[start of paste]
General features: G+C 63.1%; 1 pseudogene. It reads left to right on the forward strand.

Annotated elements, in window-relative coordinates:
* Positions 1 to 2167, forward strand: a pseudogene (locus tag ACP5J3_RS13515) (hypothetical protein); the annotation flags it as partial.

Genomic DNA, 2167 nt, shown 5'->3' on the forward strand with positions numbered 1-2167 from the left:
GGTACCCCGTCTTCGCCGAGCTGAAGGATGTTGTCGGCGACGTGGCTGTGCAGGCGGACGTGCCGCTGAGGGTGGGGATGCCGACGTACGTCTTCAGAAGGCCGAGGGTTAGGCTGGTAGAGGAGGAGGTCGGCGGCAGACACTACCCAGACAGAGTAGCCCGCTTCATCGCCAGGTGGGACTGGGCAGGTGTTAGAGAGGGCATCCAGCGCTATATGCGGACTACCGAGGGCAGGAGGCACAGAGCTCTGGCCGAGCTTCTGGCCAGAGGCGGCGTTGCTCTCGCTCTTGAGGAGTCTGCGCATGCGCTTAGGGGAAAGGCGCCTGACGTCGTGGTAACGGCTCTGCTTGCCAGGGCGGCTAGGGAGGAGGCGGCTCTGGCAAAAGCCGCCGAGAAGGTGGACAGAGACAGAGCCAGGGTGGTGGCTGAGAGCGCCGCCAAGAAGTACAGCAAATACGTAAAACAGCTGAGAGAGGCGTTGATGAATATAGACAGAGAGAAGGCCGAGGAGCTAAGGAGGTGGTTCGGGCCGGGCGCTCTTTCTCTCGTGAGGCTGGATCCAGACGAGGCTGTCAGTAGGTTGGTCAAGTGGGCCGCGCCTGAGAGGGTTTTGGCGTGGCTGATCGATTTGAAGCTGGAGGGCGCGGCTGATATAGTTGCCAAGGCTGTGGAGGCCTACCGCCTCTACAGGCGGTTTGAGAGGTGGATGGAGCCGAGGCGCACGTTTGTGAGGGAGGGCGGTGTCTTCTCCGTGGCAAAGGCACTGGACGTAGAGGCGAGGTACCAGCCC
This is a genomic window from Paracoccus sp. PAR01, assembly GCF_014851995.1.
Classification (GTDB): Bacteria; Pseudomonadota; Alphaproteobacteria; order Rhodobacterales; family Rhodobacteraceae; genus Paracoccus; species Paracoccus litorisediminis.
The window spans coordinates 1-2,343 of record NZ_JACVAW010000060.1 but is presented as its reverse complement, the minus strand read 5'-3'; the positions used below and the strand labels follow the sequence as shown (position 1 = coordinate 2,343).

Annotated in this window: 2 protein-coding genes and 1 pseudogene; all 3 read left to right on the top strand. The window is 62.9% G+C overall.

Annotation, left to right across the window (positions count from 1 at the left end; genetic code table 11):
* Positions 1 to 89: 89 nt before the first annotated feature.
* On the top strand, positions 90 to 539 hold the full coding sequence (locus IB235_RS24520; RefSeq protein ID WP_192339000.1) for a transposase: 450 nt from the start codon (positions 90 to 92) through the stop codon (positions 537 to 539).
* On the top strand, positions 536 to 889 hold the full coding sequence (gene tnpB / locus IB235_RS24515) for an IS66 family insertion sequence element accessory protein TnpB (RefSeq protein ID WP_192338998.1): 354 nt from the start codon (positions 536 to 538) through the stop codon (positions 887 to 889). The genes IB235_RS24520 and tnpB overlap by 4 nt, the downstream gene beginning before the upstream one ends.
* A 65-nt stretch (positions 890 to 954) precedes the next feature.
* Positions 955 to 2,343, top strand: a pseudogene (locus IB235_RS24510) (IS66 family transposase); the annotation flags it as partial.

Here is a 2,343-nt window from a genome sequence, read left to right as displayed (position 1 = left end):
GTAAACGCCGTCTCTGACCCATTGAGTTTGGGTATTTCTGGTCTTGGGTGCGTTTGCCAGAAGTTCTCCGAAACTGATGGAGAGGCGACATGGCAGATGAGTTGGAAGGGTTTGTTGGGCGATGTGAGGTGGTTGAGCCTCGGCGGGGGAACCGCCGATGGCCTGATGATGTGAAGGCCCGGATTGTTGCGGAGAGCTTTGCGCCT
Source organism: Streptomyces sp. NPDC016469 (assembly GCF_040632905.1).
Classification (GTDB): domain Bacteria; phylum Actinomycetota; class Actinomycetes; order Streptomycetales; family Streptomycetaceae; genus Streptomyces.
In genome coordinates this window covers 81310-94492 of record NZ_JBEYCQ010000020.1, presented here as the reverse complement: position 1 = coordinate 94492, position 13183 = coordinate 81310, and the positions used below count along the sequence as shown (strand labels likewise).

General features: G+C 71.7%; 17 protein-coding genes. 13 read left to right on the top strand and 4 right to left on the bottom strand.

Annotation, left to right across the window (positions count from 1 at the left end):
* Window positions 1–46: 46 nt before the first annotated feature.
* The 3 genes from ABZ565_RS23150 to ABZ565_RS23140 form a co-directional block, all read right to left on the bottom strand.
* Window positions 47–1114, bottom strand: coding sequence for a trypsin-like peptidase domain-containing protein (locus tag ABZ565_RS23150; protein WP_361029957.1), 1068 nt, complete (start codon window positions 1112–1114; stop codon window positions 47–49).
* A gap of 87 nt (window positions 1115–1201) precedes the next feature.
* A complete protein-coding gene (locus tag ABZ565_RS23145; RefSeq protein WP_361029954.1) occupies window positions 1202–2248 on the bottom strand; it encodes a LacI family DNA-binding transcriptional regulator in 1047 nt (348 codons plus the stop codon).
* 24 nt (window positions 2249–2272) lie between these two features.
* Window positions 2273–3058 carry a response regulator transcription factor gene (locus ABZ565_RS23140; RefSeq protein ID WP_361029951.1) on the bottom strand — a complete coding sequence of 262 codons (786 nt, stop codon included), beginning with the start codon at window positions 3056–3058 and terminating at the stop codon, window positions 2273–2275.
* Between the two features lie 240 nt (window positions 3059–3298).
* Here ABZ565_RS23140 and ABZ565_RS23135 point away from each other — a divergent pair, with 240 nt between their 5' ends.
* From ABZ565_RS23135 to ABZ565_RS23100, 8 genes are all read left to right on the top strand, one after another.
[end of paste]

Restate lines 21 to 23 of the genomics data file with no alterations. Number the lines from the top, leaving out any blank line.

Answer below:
General features: G+C 71.7%; 17 protein-coding genes. 13 read left to right on the top strand and 4 right to left on the bottom strand.

Annotation, left to right across the window (positions count from 1 at the left end):
* Window positions 1–46: 46 nt before the first annotated feature.